The OECD Global Forum on VAT held meetings in Tokyo on 17–18 April 2014. These meetings follow the Global Forum’s first meeting in Paris in November 2012. The meetings in Tokyo were part of a series of events commemorating the 50th anniversary of Japan’s participation in the OECD and endorsed new OECD guidelines with respect to cross-border application of VAT1.
The Global Forum’s meetings presented an opportune time to discuss VAT in Japan as Consumption Tax, which is similar to VAT in European countries, is in a transition period. The Consumption Tax rate increased on 1 April 2014 for the first time in 17 years and is scheduled to rise again in 2015.
RAISING THE CONSUMPTION TAX RATE
The legislation to raise the Consumption Tax rate was enacted by the Diet on 10 August 2012. The legislation called for the Consumption Tax rate to increase from 5% to 8% on 1 April 2014 and from 8% to 10% on 1 October 2015. While the 2014 increase has taken effect, the legislation contains a provision which could postpone the 2015 increase depending on the economic situation at that time. The government decided to raise the Consumption Tax rate because Japan’s low birth coupled with its aging population has strained the finances of the social insurance system. The additional revenue generated by the increased Consumption Tax rate is intended to be used for expenditures for pensions, medical care, nursing care and well as measures to attempt to solve the low birth rate issue. The Prime Minister will determine whether the 2015 increase will be implemented as scheduled by the end of this year after considering the need for an increase and Japan’s economic performance this summer, according to news reports.
CURRENT RULES FOR CROSS BORDER E-COMMERCE
While the 2015 Consumption Tax rate increase is still under discussion, the government is also considering other tax reforms. One important issue that is being discussed is taxation on cross border e-commerce services. Under the Consumption Tax Act (Act No. 108 of 1988), a service rendered in Japan is subject to Consumption Tax, and the criteria to determine whether a service is rendered in Japan or outside of Japan varies depending on the nature of the service. Under the current rules, the performance of e-commerce services, such as the sale of digital books and music distribution, are determined based on the location of the service provider’s office. As such e-commerce services provided online by offshore service providers to Japanese customers are not subject to Japanese Consumption Tax under current legislation.
The Ministry of Finance (MOF) is studying this situation and considering changes due to pressure from domestic e-commerce service providers. The domestic e-commerce service providers complain the fact that their sales are subject to Consumption Tax while offshore competitors are not subject to Consumption Tax, makes competing with offshore service providers challenging. They also argue that competing will be even more difficult if the Consumption Tax rate increases to 10%. Based on these concerns, the MOF is planning to amend the Consumption Tax Act, to look at the location of the performance of services based on the “the location of the recipient of the service”, rather than “the location of the office of the service provider”. This will allow the National Tax Agency (NTA) to tax foreign e-commerce service providers. The MOF is considering following the system which is to be introduced by EU member states in March 2015.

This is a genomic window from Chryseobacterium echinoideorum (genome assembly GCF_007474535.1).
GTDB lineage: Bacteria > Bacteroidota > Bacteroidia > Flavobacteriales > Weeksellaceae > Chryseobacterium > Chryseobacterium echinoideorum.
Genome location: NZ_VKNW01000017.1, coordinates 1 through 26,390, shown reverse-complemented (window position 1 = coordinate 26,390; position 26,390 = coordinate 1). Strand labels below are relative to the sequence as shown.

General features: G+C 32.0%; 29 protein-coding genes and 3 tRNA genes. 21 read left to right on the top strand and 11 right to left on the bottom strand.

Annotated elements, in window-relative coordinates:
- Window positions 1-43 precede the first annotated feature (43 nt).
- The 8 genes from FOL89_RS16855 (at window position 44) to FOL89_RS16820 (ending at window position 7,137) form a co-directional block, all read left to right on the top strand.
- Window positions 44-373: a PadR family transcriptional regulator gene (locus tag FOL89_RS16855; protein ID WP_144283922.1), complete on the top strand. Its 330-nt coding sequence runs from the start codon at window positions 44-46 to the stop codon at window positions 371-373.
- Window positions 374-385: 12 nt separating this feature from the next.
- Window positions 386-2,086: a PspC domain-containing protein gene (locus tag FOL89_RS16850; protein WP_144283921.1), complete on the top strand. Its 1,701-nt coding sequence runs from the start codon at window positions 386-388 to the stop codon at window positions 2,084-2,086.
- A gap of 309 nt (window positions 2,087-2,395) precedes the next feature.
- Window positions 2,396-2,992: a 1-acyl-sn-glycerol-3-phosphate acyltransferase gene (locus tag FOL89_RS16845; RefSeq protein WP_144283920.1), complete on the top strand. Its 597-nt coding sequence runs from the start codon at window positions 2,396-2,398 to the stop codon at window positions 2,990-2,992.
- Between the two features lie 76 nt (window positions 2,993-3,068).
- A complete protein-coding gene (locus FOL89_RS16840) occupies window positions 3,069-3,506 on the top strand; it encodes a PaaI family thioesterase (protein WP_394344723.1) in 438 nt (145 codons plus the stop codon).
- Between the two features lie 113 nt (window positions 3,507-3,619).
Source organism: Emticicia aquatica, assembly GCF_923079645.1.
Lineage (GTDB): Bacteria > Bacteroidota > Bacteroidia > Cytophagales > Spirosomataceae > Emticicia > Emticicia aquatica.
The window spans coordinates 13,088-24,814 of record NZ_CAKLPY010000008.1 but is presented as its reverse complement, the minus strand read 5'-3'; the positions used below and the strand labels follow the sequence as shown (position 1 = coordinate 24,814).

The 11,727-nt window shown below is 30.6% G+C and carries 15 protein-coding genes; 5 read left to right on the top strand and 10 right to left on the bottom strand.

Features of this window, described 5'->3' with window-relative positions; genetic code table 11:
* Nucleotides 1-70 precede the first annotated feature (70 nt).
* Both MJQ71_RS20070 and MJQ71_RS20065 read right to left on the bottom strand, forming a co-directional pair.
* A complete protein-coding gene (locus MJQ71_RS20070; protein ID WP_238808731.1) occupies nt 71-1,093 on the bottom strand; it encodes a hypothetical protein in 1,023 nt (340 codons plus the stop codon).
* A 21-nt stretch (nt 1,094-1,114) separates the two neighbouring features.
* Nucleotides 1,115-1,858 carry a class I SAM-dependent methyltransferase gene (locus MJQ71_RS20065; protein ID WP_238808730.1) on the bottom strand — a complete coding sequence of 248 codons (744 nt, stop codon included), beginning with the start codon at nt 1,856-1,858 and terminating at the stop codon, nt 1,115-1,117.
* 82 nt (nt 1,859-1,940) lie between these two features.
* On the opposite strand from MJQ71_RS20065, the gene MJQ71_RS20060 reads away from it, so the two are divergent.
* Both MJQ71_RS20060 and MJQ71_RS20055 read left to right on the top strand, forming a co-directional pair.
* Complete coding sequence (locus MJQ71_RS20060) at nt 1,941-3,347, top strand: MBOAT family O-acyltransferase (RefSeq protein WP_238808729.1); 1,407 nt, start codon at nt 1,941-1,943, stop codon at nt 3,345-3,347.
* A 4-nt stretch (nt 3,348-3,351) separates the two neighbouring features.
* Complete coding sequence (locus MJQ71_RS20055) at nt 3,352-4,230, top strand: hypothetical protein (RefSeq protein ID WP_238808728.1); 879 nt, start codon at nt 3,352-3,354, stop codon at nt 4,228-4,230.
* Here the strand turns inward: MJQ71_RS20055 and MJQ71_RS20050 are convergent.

Under the MOF’s proposed system, there will be two ways of taxing cross border e-commerce services depending on the nature of the service rendered (i.e. “B to B” or “B to C”), which is similar to the rules implemented in the EU. As for B to B transactions, a “Reverse Charge Construction” has been proposed. Under the Reverse Charge Construction system, the fees collected for the cross border e-commerce services are subject to Consumption Tax but the offshore service provider would be exempted from the obligation to pay the Consumption Tax to the NTA. Instead, Japanese purchaser would be required to pay the Consumption Tax to the NTA.
On the other hand, with respect to cross border B to C e-commerce transactions, the offshore service provider will have an obligation to collect Consumption Tax from their customers in Japan and to pay such collected Consumption Tax to the NTA (referred to as the “Foreign Supplier Registration/Filling System”). In this case, the MOF is planning to require offshore providers to nominate a Tax Agent (an agent in Japan who handles tax procedures for foreign companies/residents pursuant to the law) to pay the Consumption Tax through the Tax Agent.
The criteria to determine whether a transaction is B to B transaction or B to C transaction has not been specified. However, under the proposed system, a typical B to B transaction would be providing services such as the delivery of advertisements or legal services and a typical B to C transaction would be providing services such as the sale of digital books and music distribution.
It has been reported that the government will make its decision with respect to the increase of the Consumption Tax rate to 10% in 2015 and announce the decision later this year. The amendment of Consumption Tax Act in order to impose Consumption Tax on cross border e-commerce services is scheduled to be approved in March next year, and there will be further discussions based on the above-mentioned new OECD guidelines. The change will be effective by the end of March in 2016, according to news reports.